Do you have all the support you need in each area of your life? If so, consider yourself lucky. Support from our family, friends, colleagues, spiritual advisors, and health and fitness teams helps us to be our best, to achieve our goals and to have satisfying relationships. If you have ever been supported in your goals, you know the difference it can make.
Sometimes, one of our support systems breaks down or is missing. Lack of support makes everything you do a little harder. For example, if you have ever had a boss who didn’t support you, you know how difficult it made your work life. Missing support in your fitness regime makes running or healthy eating tougher and you will be more likely to give up before reaching your goal.
We all need to find the people who can understand and support the different areas of our lives, our tribe. This has become clear to me as I have totally redesigned my life. In my past life, I was fortunate to have an amazing team of colleagues to share my professional world. When I quit my job and began life as a freelance writer, my professional support system vanished. It felt a little like floating, unanchored, in the water. I knew I needed to find new people who would understand my work and be part of a mutually supportive relationship.
In her book Live the Life You Love, Barbara Sher talks about the need for allies. Allies are people who believe in you and see the genius in you. Who wouldn’t want that? We often turn to our families as allies, but families aren’t always the best or only allies because they don’t always understand our inner selves. Other people often become allies, but in their absence, Sher suggests, that we can bridge the gap with imaginary allies.
Before you run away thinking that talking to imaginary people is crazy, consider this. What would you want allies to do for you? For me it is to encourage me, to lead by example and to understand and support my vision. I would like allies to inspire me and give me advice.
Imaginary allies can do that! Who are imaginary allies? Sher suggests choosing people from history, people from your childhood, book or fictional characters, and living or dead heroes from your adult years.
For example, one of my allies is Eleanor Roosevelt, my person from history. She was a great thinker, writer, and visionary. She defied social norms of the day to invent her own path and live life on her own terms. When I doubt myself, or think that I can’t do something, I think about what she accomplished. I read her writing and feel her passion. Her words, “The future belongs to those who believe in the beauty of their dreams” hang on the wall of my office.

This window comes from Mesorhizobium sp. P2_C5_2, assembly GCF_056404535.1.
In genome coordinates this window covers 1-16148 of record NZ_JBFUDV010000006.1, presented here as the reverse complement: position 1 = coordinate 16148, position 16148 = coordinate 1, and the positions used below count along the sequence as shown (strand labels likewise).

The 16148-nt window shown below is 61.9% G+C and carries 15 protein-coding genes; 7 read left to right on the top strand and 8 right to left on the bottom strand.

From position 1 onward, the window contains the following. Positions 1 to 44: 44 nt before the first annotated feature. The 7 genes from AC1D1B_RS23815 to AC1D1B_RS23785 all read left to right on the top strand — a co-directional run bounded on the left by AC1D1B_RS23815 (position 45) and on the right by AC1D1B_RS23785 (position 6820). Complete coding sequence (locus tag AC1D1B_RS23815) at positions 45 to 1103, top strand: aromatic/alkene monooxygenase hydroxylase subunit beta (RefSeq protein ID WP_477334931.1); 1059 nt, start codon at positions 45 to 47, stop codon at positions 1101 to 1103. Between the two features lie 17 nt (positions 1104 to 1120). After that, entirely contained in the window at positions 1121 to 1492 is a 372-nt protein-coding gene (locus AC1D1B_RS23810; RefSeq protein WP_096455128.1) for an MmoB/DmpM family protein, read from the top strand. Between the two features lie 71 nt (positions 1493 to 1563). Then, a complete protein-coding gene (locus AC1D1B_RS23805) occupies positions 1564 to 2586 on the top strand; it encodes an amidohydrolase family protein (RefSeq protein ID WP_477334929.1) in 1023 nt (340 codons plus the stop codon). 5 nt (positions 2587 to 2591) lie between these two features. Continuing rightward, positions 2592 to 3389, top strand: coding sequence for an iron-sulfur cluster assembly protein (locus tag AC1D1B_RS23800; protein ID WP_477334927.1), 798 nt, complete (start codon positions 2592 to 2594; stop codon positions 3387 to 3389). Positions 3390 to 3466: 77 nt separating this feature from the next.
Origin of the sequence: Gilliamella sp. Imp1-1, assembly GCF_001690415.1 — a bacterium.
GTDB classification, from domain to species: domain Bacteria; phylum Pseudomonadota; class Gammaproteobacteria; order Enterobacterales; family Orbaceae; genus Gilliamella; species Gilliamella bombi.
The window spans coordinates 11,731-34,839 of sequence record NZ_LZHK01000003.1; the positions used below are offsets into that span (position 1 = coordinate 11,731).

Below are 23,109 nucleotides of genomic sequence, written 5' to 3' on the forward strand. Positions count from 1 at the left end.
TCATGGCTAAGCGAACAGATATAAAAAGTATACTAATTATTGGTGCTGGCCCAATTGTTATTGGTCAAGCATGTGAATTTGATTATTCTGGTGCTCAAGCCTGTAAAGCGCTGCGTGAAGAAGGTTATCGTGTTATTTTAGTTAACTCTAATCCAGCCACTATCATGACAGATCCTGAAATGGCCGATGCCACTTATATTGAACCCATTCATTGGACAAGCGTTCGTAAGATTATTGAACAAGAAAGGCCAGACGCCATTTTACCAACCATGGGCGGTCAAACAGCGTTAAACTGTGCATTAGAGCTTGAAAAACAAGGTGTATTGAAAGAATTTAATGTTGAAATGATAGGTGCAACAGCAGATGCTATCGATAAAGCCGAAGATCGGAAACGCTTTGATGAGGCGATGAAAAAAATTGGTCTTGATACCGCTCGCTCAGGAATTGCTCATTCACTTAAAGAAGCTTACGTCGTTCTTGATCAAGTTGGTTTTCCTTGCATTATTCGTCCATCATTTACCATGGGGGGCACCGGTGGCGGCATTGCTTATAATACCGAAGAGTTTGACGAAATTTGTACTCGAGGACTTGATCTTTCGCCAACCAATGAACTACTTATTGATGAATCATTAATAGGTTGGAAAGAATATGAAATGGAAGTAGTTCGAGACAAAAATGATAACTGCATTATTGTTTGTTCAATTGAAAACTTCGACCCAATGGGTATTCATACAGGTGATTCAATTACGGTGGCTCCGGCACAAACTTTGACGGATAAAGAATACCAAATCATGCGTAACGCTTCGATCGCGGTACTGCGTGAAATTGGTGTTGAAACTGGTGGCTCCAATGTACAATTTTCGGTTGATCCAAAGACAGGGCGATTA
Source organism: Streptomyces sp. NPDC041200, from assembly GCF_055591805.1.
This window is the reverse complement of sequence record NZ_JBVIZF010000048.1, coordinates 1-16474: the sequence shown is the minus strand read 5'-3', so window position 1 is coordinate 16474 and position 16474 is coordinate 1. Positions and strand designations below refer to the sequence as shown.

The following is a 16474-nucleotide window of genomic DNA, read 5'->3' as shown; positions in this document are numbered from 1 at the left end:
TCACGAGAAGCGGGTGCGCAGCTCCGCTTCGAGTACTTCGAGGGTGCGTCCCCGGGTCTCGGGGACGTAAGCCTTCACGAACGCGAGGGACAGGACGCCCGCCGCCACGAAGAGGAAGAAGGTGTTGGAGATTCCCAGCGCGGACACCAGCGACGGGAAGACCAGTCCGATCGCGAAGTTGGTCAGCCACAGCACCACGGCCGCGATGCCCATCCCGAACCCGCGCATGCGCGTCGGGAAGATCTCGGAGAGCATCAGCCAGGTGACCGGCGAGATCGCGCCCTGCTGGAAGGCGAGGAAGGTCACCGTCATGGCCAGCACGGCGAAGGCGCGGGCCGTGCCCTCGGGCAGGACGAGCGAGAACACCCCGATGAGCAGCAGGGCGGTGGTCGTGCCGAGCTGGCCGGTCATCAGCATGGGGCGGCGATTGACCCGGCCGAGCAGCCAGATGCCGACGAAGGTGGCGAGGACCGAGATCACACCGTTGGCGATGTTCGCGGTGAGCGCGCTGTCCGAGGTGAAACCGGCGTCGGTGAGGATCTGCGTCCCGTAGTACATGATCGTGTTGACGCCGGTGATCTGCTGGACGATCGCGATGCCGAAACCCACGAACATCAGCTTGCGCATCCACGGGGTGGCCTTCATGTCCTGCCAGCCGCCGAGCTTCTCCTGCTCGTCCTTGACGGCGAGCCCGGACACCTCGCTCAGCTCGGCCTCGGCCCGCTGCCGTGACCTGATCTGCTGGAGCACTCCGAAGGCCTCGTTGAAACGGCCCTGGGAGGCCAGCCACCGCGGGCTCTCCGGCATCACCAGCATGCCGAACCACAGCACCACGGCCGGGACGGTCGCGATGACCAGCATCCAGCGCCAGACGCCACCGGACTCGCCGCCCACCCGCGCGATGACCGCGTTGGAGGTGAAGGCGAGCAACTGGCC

I like to think of the fictional character of Anne Shirley from L.M. Montgomery’s Anne of Green Gables as an ally too. She is feisty and passionate and refuses to give up her dreams. I learned about kindred spirits from Anne. Your kindred spirits are not always the people you would expect, but people who somehow touch you deeply and understand your very soul. Your kindred spirits make you better.
The Celtic term Anam Cara has the same meaning, souls who connect and bond. Your Anam Cara understands you at your very core, helps you look at and understand the world differently, and empowers you to be your truest and best self. I have been fortunate to experience several kindred spirits in my life, and even though some of them are gone from my day to day world, thinking of them brings warmth, support and recommitment to my dreams.
I am slowly working on finding my new professional tribe. I found food bloggers to be a very friendly and accepting group, but quickly realized that I am not passionate about cooking and though we can certainly be friends, they are not my tribe. The crafty mom bloggers are young, bright and clever, but not my tribe either. I’ve had a lot of communication with Word Press and copywriter tech guys who were helpful in learning the technical parts of my business, but they are definitely not kindred spirits.
What I’ve learned as I move forward is that in order to find your tribe, you first need to understand who you really are. Though I am comfortable with my personal identity and my personal relationships, my understanding of who am I am as a writer is more tentative. Each time I write a blog or accept a writing job I am building an awareness of what kind of writing is right for me and who I am in this brave new world. Finding your tribe requires that you are open and vulnerable enough for people to know and understand you, and my writing does that.
I am confident that I’ve found where I belong. I know my people are out there somewhere, and I know that I will find them. When I do, I know that together we will accomplish bigger and more important things than we can do alone.
“When you get to know who you are, anything is possible.”